Expert Advice

Blossom End-Rot Myths & Realities

Authored by:

Allen Pyle

Blossom end-rot (BER) is a common problem that affects a range of crops, including tomatoes, peppers, squash, and melons. It can also affect eggplant. BER is particularly common in container grown crops. Although sometimes considered a disease by gardeners, BER is actually a disorder caused by localized calcium deficiency in developing fruit.


The cause of BER is insufficient calcium levels in developing fruit. This is not necessarily the result of calcium deficiency in soils. Understanding the factors that promote BER disorder involves a basic understanding of how calcium is taken up by and moves within plants. Plants absorb calcium passively, taking it up as they absorb water in their roots. After uptake, calcium travels in water as it moves through plants in specialized water transport tissues called xylem. Calcium cannot be actively moved or transported within plant after it is absorbed. The way calcium is moved in plants makes BER more of a cultural and environmental problem than a nutrient deficiency problem.

Blossom End-Rot Myths

Probably because it is such a common problem, a number of garden myths persist about how to prevent or control BER. And because it often affects just the first few fruit that set, the fact that BER stops occurring can make it appear that ineffective treatments have “solved” a problem which would have gone away on its own.

Application of Epsom salts (magnesium sulfate, MgSO4) is sometimes recommended as a remedy for blossom end-rot. However, Epsom salts do not contain calcium and have no influence on soil pH. Thus, Epsom salts are not effective for preventing or controlling BER. In fact, magnesium can compete with calcium for uptake, so Epsom salts may have a negative effect on calcium uptake.

Foliar sprays of calcium are usually not very effective for controlling BER. Even though plant leaves can absorb calcium from sprayed fertilizers, little calcium is transported from the leaves to developing fruit, where it is needed to prevent BER.

Putting a handful of crushed eggshells into planting holes when transplanting is another common practice that allegedly reduces BER problems. Eggshells are primarily composed of calcium carbonate, the same mineral that makes up limestone. If they are very finely pulverized before being added to the soil, eggshells can be a source of calcium and will even raise soil pH. This effect occurs more slowly than limestone. Coarsely crushed eggshells do not break down quickly enough to provide significant calcium to the soil, so they are not effective for preventing BER.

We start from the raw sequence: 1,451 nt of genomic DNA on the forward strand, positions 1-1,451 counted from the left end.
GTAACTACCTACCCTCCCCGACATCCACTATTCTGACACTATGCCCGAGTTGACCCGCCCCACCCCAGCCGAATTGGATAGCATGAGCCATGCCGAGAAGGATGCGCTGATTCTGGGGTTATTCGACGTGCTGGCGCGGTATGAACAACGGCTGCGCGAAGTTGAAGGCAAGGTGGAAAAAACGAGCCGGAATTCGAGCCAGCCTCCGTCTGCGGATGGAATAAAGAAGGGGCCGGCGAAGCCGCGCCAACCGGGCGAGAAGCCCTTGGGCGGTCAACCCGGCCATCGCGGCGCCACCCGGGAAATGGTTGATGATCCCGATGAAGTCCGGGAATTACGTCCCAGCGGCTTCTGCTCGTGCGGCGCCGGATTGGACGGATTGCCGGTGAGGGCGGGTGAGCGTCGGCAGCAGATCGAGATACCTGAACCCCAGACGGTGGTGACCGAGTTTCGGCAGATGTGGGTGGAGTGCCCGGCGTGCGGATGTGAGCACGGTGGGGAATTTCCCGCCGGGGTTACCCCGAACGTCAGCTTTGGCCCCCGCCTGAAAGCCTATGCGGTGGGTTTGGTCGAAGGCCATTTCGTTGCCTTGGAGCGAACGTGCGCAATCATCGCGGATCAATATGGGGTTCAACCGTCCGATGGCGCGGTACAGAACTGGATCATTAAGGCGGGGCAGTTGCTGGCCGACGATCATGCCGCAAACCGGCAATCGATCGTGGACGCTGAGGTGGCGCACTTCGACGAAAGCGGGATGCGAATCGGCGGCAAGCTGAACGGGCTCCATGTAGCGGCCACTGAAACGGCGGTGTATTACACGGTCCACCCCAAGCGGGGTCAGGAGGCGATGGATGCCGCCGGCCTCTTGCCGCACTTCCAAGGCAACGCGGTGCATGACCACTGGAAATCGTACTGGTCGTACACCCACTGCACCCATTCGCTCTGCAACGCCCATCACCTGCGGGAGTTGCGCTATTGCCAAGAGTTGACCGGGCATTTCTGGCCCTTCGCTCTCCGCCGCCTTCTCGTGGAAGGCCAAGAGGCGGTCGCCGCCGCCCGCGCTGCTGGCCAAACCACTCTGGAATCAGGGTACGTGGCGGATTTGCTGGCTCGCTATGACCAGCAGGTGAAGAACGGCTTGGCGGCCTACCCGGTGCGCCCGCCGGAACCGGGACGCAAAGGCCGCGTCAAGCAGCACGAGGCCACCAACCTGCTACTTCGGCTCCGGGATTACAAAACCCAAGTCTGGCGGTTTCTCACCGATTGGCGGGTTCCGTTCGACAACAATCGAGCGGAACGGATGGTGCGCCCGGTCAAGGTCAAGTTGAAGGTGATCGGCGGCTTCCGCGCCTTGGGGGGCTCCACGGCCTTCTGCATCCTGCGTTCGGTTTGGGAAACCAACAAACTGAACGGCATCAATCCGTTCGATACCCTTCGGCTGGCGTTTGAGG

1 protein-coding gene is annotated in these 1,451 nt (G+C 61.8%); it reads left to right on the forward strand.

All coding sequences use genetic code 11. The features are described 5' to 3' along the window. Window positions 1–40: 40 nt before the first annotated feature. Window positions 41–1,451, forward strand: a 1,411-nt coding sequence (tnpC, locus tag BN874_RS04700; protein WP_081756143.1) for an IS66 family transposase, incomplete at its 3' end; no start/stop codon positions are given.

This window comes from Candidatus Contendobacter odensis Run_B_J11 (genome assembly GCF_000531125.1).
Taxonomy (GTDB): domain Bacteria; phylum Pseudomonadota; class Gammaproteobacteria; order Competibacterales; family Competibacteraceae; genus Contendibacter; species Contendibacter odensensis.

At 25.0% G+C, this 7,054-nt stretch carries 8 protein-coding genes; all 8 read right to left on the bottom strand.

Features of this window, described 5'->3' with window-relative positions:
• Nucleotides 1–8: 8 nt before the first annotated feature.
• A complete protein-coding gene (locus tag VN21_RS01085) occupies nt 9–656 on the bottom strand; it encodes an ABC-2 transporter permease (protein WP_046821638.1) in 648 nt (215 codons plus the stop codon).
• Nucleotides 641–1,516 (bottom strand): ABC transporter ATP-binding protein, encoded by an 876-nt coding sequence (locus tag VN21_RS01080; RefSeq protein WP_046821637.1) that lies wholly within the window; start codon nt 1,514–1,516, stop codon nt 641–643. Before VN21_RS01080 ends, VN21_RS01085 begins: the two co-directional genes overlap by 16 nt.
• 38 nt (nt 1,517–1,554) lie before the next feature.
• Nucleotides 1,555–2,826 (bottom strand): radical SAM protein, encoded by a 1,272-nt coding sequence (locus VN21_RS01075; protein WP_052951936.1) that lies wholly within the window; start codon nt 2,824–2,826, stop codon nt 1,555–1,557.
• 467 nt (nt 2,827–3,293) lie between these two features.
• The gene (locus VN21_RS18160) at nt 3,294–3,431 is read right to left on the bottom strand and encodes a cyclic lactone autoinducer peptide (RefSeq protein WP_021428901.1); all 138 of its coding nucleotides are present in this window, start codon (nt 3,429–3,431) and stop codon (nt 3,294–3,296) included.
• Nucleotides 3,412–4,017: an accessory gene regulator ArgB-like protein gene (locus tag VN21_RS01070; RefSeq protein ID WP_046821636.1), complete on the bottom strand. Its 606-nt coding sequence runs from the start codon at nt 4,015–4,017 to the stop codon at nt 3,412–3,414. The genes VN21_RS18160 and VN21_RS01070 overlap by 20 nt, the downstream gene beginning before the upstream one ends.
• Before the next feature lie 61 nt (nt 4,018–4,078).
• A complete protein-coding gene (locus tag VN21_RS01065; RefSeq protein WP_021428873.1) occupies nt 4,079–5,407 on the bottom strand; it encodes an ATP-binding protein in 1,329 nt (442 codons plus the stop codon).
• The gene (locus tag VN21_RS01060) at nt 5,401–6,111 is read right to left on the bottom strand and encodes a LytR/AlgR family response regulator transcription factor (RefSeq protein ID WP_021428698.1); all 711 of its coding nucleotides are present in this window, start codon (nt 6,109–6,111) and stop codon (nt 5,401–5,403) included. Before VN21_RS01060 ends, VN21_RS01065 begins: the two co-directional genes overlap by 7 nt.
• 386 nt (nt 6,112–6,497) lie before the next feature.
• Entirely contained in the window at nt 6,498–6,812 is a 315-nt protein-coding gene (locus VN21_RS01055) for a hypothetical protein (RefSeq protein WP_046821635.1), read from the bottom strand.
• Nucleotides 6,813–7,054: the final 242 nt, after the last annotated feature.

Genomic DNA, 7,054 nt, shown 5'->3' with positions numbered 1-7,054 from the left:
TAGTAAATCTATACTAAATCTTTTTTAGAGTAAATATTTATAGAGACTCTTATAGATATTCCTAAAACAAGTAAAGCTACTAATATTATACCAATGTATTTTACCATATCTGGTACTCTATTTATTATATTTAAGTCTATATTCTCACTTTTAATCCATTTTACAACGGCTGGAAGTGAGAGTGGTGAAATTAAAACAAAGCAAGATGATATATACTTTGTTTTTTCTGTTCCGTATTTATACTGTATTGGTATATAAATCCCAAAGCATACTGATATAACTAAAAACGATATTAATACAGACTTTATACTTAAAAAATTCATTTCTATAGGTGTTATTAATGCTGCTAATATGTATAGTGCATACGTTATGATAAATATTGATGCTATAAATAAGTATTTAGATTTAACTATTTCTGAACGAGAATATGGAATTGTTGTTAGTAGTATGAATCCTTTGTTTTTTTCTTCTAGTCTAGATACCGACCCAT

Best Practices for Prevention and Control

The primary key to preventing and controlling blossom end-rot is providing even soil moisture. Avoid large fluctuations in moisture levels, overly dry conditions, and overly wet (saturated) soil conditions. When growing BER susceptible plants in containers, use a large container filled with a high quality soilless potting mix, and be sure that plants don’t dry out or wilt between waterings.

Good soil management to improve soil organic matter and soil structure helps improve a soil’s water holding and oxygen content. This helps to reduce potential root stress and makes moisture management easier.

Applying an inch or two of organic mulch to the soil surface will reduce water evaporation and conserve soil moisture. Be sure to avoid damaging plant roots when weeding or cultivating around plants.

Avoid overfertilization with nitrogen when plants begin flowering and fruiting, which can promote vegetative growth and increased moisture loss through leaves. Use a fertilizer 2 to 3 times higher in phosphorous (the middle number on a fertilizer label) than nitrogen (the first number).

Remove any fruit affected by BER when symptoms are noticed. This helps plants to utilize available resources for ripening the remaining fruit. Removed fruit can be safely discarded or added to the compost pile.

Variety selection can also reduce the likelihood of blossom end-rot development. For instance, large-fruited tomato varieties are generally more likely to develop BER than cherry or grape varieties. Some tomato varieties were bred to be less susceptible to BER. In peppers, varieties with elongated fruit tend to be more susceptible to BER than varieties with shorter, more rounded fruit.

Finally, calcium application at or before planting will help to ensure there is available calcium in the soil. Products like Earth Science Fast Acting Gypsum® can be a source of calcium, as well as helping to improve soil structure.